Using Medicaid to Cover Services for Elderly Persons in Residential Care Settings: State Policy Maker and Stakeholder Views in Six States. 4. Concluding Remarks


This report is the first to examine in depth the issues with which states are dealing when using Medicaid to cover services in residential care settings. In each of the six states, there is very strong interest in developing affordable residential alternatives to nursing homes that will provide quality care. All of the respondents we interviewed believed that their states' decision to use Medicaid to provide services in residential care settings was the right one. In states using the personal care option in their state plan, respondents felt that Medicaid had brought much needed revenues to a residential care sector that historically had been under-funded for SSI recipients. In states using the waiver program, respondents felt that by providing an alternative to nursing homes for waiver clients who cannot be served at home, Medicaid funding had both afforded consumers additional long term care options and had saved the states money.

The individuals interviewed for this report were typically quite candid in their comments, which frequently reflected their frustration in coping with the challenges of developing affordable residential care. State staff, in particular, find themselves grappling with a number of issues that require the reconciliation of what appear to be inherently contradictory goals. These issues are:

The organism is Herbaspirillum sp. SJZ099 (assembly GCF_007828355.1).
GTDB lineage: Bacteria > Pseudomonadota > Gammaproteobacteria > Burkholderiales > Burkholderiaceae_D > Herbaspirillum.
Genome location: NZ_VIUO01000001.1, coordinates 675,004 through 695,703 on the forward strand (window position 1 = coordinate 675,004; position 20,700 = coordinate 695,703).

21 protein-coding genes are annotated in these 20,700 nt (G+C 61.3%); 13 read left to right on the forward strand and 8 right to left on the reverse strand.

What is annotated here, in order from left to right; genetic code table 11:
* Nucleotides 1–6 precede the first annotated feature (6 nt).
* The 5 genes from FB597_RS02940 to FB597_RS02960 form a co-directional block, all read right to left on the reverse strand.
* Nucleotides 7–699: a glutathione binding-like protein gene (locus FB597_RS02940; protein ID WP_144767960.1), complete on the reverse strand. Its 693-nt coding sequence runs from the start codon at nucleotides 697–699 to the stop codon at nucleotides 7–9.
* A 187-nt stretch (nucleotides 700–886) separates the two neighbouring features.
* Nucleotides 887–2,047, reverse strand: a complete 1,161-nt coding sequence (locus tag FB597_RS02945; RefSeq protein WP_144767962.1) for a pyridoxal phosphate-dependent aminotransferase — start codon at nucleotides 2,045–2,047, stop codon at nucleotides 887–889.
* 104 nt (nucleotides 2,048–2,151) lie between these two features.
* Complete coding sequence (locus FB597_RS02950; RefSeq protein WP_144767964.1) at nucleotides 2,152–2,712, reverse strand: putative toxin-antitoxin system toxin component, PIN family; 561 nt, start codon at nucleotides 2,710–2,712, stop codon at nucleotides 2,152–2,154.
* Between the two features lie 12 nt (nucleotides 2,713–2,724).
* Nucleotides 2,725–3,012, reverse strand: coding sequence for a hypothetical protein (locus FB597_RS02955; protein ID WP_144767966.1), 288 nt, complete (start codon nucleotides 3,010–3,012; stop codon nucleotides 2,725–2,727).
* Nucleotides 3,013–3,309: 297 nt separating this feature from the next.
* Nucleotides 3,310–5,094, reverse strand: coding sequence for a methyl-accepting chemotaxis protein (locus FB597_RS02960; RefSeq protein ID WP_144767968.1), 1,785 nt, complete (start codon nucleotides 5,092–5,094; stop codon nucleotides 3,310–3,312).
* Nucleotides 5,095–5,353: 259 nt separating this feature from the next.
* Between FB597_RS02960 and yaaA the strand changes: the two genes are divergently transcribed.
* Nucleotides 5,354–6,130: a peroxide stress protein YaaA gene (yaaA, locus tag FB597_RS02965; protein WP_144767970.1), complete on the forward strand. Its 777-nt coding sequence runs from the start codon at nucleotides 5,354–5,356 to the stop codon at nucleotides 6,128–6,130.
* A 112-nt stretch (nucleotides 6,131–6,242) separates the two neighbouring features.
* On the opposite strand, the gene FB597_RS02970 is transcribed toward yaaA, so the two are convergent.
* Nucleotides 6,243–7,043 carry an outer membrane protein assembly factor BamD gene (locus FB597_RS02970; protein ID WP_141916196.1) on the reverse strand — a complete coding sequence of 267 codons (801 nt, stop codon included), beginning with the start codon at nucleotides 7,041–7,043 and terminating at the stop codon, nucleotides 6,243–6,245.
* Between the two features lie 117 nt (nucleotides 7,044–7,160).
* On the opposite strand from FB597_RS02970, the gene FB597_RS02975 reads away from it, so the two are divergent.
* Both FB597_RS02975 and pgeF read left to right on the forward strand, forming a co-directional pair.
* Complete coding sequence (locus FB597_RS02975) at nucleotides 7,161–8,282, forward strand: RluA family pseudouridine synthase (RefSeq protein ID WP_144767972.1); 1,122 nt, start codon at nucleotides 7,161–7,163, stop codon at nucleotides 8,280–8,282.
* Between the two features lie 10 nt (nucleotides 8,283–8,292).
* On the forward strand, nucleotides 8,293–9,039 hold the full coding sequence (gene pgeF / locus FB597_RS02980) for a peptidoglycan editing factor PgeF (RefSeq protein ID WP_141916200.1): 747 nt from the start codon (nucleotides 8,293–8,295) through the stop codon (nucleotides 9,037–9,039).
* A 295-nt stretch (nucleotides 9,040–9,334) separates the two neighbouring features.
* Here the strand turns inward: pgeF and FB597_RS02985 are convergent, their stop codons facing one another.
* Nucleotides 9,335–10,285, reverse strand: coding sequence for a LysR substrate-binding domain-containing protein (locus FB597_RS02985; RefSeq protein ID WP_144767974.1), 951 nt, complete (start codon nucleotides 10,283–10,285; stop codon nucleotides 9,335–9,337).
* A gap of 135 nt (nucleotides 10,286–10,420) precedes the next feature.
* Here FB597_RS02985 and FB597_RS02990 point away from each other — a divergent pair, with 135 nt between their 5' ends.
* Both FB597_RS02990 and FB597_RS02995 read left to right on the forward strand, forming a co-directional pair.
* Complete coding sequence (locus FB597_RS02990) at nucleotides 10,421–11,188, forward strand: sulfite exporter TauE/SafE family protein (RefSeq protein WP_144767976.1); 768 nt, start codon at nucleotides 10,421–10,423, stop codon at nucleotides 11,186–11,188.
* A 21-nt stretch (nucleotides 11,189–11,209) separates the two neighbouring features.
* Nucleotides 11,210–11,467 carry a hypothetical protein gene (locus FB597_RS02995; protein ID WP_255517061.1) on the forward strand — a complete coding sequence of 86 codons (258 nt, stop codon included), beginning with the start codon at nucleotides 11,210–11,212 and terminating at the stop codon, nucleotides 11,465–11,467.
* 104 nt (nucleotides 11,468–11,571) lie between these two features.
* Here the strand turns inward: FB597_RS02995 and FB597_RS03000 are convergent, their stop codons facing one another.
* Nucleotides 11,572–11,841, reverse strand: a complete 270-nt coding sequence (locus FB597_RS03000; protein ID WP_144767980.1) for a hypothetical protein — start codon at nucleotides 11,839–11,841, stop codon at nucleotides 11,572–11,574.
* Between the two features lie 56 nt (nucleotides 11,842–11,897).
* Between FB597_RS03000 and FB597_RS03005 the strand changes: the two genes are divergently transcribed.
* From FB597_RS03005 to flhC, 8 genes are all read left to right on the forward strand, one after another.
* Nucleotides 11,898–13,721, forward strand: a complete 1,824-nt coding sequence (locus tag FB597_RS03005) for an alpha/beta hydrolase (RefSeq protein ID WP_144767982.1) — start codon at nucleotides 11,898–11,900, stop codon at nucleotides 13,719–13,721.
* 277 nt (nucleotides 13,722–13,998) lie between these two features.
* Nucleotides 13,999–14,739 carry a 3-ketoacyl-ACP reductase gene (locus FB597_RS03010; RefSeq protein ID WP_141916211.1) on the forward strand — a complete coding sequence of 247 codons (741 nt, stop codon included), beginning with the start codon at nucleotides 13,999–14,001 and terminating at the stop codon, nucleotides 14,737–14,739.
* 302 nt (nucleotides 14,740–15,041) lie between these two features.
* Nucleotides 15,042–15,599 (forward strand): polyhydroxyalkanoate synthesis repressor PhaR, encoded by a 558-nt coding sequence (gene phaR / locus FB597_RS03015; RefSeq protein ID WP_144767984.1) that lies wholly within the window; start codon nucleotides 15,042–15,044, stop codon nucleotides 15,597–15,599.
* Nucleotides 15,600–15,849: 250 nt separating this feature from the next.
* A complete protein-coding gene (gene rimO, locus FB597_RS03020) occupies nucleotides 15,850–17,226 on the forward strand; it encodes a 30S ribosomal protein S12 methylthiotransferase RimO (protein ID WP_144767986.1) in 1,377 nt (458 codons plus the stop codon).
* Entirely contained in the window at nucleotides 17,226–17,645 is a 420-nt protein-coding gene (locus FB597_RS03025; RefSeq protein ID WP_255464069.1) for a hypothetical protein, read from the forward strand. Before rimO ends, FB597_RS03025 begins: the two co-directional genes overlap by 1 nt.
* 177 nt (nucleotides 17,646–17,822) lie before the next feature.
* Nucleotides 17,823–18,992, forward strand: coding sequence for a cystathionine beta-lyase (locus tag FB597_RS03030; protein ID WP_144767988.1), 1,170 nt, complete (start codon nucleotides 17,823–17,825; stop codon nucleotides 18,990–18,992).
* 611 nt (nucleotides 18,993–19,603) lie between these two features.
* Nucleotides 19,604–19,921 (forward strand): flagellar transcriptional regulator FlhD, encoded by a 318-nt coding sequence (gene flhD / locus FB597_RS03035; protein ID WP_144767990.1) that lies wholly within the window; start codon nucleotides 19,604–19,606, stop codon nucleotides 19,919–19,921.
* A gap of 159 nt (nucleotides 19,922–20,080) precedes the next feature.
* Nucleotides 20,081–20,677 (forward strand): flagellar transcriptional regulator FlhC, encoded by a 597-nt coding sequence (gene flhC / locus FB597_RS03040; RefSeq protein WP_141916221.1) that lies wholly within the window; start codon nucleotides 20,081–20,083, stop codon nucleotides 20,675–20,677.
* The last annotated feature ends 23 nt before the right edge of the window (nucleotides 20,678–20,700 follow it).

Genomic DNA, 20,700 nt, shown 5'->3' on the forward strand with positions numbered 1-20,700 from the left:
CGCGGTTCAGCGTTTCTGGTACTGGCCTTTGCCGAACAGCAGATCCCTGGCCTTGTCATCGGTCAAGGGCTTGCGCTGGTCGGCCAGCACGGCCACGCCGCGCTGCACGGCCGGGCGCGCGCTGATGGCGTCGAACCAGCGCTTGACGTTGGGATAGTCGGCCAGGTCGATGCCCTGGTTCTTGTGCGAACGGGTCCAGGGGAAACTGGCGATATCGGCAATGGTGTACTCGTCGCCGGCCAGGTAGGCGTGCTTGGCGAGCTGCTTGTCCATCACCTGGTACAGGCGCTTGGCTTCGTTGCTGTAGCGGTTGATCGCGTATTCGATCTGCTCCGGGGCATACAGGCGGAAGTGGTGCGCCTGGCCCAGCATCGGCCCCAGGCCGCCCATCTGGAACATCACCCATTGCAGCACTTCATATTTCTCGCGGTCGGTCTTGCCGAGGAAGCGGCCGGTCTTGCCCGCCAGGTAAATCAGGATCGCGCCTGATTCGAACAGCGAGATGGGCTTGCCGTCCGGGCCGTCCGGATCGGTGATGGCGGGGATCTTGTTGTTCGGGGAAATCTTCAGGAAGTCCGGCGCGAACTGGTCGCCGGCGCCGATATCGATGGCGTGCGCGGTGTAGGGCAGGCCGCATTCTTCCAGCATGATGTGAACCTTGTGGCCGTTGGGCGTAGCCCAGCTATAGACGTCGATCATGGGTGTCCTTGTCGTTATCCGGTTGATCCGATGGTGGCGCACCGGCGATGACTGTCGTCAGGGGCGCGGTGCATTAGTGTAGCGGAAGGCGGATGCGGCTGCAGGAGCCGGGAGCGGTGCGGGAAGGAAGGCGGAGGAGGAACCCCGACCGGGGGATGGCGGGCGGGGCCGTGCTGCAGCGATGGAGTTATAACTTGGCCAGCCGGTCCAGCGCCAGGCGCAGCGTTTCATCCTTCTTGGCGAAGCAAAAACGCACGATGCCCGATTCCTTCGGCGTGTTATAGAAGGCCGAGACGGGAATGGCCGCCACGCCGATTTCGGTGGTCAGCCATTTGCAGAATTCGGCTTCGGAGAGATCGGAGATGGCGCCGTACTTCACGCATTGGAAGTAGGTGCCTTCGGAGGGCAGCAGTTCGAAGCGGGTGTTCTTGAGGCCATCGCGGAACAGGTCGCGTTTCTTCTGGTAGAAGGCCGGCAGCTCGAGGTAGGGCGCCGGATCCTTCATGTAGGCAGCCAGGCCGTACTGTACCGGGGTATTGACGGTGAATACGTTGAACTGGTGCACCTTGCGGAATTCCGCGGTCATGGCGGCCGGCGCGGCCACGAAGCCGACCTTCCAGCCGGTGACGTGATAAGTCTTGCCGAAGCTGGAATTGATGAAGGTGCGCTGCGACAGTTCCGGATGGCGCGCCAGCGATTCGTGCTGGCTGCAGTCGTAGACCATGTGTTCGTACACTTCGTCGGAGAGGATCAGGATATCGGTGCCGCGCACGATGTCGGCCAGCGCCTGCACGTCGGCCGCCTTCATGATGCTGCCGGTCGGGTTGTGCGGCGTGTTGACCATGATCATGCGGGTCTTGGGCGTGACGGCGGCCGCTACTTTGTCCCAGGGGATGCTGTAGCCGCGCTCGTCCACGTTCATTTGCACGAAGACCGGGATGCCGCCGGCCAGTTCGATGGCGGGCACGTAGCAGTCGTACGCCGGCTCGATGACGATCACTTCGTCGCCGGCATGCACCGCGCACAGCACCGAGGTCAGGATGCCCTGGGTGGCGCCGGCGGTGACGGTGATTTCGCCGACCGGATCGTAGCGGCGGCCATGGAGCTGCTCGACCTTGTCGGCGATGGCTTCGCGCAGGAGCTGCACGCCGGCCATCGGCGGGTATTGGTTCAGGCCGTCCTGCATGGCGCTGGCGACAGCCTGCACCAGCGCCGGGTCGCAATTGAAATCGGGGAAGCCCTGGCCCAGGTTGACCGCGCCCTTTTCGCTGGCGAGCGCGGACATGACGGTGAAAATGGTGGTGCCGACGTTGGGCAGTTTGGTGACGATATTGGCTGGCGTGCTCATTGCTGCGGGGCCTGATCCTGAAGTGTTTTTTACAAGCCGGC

• finding ways to cover the actual costs of serving frail older individuals with chronic care needs in residential care settings, when Medicaid is not permitted to pay for room and board and the payment sources available to cover room and board are insufficient;

  • finding ways to meet expectations for privacy, amenities, and quality services that have been set by the private pay dominated model of "assisted living" when Medicaid cannot afford to pay private pay rates;

  • finding ways to make it possible for individuals to "age in place" without making residential care settings into de facto nursing homes by virtue of having to meet the needs of ever older and more impaired residents;

  • finding ways to give consumers a sense of what they should reasonably be able to expect from a setting that calls itself "assisted living" or "adult foster care" or some other name, without imposing uniform definitions through state regulation; and

  • finding ways to assure a minimally acceptable quality of care without imposing rules that stifle improvements and without the regulated "floor" becoming the "ceiling."

The appropriate balance point between these goals will vary depending on the unique characteristics of each state's long term care system and residential care systems. While the states may face the same challenges, the tradeoffs in attempting to reach the balance will also differ based on the states' characteristics. However, states can gain valuable insights by examining the experiences of other states as they work to develop affordable residential care alternatives to nursing homes for low income and Medicaid-eligible elderly persons.

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